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Reed bed for irrigation ditch water

 
pollinator
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Location: Missoula, MT
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I have silty irrigation ditch water. I would like to filter out the silt so that I can pump the water through drip tape without clogging up the drip tape. My neighbor is able to use ditch water through drip tape using a fine mesh inline filter from Dripworks, however they say they have to clean the filter every hour (!) while their irrigation pump is running.

I am interested in building a reed bed system that can supply 50 gallons per minute of drip tape worthy water, and I am curious about how big such a system might need to be.

If you have a reed bed system, how big is the system and what volume of water per minute or hour can you filter?

Thanks,
ABE
 
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Location: Richwood, West Virginia
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Why doesn't a 2800 GPH sand filter fit the bill?



 
Abe Coley
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It does not fit the bill because I can't grow cattails in the muck.

For the drip tape that sand filter might be fine but I'm having trouble finding any rating for the sediment load it can handle.
 
Burl Smith
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Reference to a Sand Hardy pump

Ooops! It's not 50 Gal per minute
 
Burl Smith
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Abe Coley wrote:I have silty irrigation ditch water.



Hypothetically the precipitation of the silt in a reed bed will back up the drainage and force the authority to re-excavate the ditch. I say this with a minor trepidation.... [Permaculture advice from Eeyore: "Don't bother. It won't work. You're wasting your effort..."]




 
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I might be wrong, but I think you need a sediment basin to remove solids from water. Design of sediment basins are quite straight forward. Water enters a pool, sits there for over some time and solids settle. Then you remove two thirds of the total volume and repeat the process. Bigger the pool easier to operate. The rule of thump is to have a pool that can compensate min 2 days requirement. Say you need 10 cubic meters. 2*10=20. That is two thirds of the size of the pool, which gives you a capacity of 30 cubic meters. You can make it smaller and it will also work, though it will require more maintenance. Or you might want to oxygenate while you are dealing with it. You can have two ponds (upper one a bit smaller) and have a pump circulating water. As a rule of thump 4 hour is the minimum circulation time. It means total volume of the system should not be circulated in less than 4 hours. Say you have a total of 20 cubic meter pond (12 lower, 8 upper). Take half of the total volume (just to be sure). Pump needs to circulate 10 cubic meters in four hours. So you select a pump that has a capacity of 2-2.5 cubic meters per hour. All sediment settles in the upper pond. You can remove up to 10 cubic meters of clear water from the lower pond. You can add mosquito eating fish, frogs and etc to the system. A basic filter will do the final trick to keep drip lines happy.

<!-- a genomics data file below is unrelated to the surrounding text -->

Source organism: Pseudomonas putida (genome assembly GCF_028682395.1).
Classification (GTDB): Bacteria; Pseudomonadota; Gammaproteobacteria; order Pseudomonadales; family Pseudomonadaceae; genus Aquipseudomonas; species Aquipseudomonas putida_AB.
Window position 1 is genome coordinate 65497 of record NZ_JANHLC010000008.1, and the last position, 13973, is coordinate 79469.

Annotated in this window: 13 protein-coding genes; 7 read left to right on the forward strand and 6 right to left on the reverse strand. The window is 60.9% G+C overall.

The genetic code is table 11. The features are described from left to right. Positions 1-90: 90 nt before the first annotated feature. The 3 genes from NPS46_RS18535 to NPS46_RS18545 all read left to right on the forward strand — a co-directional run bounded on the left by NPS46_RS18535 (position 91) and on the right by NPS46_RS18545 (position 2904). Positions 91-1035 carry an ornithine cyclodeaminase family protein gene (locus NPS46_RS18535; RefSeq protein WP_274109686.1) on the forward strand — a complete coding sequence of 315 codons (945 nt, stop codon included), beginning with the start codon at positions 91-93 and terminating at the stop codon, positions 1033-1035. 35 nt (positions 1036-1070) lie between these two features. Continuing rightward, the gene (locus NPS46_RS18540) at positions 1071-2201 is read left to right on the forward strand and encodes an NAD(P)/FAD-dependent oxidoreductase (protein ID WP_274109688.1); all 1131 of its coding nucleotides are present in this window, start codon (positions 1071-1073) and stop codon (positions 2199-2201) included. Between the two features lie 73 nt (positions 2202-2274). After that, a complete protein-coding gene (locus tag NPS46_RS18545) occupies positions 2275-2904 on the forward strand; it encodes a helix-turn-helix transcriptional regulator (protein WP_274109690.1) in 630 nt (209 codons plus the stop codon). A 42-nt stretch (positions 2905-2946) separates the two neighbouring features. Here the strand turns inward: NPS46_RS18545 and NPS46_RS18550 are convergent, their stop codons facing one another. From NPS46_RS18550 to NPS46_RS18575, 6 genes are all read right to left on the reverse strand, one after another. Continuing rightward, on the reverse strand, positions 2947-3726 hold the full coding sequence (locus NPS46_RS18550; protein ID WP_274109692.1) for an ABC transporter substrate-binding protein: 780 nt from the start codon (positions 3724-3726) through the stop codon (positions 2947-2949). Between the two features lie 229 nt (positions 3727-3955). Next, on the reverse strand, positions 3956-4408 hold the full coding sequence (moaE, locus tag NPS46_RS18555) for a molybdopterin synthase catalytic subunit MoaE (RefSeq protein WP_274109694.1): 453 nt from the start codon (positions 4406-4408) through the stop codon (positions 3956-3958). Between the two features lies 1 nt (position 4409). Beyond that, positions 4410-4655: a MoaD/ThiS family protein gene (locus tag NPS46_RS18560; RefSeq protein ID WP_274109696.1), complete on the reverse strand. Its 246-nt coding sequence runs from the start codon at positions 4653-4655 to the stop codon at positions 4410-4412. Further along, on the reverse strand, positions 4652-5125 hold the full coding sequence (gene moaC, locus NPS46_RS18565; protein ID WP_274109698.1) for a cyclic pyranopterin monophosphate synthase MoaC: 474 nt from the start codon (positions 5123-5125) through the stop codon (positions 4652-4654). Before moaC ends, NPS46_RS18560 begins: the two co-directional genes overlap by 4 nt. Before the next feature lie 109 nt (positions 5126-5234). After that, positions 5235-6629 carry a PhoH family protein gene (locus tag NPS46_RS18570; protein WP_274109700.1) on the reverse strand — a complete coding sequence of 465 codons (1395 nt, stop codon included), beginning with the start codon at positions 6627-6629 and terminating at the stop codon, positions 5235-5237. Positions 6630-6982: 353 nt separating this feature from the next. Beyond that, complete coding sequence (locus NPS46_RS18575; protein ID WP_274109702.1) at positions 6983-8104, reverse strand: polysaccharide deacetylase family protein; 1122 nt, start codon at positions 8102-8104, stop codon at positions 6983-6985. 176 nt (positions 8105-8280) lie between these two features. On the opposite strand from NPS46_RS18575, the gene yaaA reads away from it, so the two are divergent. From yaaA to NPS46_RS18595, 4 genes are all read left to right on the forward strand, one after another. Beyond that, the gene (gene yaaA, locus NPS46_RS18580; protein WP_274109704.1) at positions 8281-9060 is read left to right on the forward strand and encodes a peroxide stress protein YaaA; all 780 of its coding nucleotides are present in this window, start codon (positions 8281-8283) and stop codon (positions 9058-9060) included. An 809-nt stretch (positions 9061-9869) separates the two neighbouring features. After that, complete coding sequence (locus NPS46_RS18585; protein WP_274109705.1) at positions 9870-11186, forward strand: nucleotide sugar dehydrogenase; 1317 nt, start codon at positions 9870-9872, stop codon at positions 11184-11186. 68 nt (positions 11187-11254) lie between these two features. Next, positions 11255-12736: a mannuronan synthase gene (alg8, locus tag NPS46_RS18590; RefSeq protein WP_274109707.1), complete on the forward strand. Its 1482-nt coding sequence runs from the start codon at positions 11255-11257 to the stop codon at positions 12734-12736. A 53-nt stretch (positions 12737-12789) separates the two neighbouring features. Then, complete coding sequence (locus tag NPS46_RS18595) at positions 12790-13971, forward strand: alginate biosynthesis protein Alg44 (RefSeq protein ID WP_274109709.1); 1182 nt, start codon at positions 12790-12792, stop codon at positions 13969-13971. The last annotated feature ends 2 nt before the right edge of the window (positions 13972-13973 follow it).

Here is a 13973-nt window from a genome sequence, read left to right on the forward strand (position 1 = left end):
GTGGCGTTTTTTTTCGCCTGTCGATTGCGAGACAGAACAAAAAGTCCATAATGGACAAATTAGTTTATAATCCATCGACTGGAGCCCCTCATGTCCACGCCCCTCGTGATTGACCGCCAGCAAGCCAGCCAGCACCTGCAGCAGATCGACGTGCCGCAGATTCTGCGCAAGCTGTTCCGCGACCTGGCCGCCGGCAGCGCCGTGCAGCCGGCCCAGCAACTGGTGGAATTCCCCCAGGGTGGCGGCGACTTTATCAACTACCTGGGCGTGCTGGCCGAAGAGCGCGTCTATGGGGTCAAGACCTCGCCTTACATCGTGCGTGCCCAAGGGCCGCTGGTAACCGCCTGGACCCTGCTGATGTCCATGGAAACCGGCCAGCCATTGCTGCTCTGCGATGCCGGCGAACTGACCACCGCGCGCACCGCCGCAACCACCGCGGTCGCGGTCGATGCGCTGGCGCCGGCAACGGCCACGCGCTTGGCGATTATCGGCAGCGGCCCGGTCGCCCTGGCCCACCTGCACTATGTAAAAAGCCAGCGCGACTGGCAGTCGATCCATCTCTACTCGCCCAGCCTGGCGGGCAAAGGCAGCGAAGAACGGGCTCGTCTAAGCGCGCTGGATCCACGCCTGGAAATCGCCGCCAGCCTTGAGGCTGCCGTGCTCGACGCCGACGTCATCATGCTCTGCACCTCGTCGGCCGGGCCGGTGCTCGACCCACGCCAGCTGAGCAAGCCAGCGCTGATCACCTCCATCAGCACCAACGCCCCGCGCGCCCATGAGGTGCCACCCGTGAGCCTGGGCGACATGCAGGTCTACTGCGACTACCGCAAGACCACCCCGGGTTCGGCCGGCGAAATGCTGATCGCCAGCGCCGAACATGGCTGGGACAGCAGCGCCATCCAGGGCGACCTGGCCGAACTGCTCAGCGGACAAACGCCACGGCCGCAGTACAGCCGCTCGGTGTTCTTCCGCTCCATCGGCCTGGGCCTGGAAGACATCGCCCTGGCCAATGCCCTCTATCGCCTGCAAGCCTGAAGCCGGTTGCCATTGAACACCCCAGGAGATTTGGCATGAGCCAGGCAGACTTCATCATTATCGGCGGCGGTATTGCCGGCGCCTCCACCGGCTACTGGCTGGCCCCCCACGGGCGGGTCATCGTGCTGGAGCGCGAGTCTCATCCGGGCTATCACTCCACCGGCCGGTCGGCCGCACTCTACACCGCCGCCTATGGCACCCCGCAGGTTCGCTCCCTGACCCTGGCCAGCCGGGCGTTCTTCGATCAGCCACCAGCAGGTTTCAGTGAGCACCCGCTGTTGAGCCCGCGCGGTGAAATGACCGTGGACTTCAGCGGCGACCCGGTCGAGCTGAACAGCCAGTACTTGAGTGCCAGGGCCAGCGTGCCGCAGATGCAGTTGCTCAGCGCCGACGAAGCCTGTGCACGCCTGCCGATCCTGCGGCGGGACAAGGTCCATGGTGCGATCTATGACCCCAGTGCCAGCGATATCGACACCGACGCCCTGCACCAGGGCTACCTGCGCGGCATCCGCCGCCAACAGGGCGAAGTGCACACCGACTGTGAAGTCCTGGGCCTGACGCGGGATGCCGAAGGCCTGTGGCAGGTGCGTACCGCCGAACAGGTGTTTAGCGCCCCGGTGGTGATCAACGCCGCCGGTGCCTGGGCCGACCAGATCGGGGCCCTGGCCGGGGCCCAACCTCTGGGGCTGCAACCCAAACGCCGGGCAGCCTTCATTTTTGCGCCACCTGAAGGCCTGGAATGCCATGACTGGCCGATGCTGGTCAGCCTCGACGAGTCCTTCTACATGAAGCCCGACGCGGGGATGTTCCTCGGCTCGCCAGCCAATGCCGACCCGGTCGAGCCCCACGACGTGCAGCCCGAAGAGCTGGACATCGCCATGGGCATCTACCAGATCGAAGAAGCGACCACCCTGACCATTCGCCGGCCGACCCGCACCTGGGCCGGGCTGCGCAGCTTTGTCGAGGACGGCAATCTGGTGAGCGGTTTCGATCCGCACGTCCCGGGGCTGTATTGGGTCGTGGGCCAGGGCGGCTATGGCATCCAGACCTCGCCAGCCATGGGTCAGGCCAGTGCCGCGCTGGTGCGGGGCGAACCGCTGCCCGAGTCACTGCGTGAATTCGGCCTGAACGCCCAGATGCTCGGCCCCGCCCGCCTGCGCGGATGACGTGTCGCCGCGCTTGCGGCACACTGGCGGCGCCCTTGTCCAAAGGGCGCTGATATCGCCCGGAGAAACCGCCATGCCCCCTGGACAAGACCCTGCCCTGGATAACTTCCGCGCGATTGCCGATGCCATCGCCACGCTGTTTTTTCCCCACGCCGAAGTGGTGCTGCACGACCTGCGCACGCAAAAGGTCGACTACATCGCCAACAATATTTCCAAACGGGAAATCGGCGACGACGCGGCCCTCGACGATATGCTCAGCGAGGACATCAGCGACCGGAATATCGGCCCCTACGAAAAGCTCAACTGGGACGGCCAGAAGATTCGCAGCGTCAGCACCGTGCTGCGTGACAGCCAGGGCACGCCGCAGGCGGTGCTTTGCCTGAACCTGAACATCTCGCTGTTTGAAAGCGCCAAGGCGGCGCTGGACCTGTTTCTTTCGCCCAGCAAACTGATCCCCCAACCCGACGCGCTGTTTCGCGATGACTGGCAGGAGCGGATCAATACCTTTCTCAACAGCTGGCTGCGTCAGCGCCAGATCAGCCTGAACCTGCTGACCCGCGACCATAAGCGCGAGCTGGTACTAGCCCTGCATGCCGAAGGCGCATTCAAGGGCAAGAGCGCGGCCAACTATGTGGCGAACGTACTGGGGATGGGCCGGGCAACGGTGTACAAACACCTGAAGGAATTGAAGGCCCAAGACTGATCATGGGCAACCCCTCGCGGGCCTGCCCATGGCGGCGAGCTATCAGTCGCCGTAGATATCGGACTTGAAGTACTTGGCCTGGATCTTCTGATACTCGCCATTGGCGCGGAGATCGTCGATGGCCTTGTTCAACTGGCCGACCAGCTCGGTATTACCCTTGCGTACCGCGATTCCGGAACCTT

Hope it helps.
 
So I left, I came home, and I ate some pie. And then I read this tiny ad:
3 Plant Types You Need to Know: Perennial, Biennial, and Annual
https://permies.com/t/96847/Pros-cons-perennial-biennial-annual
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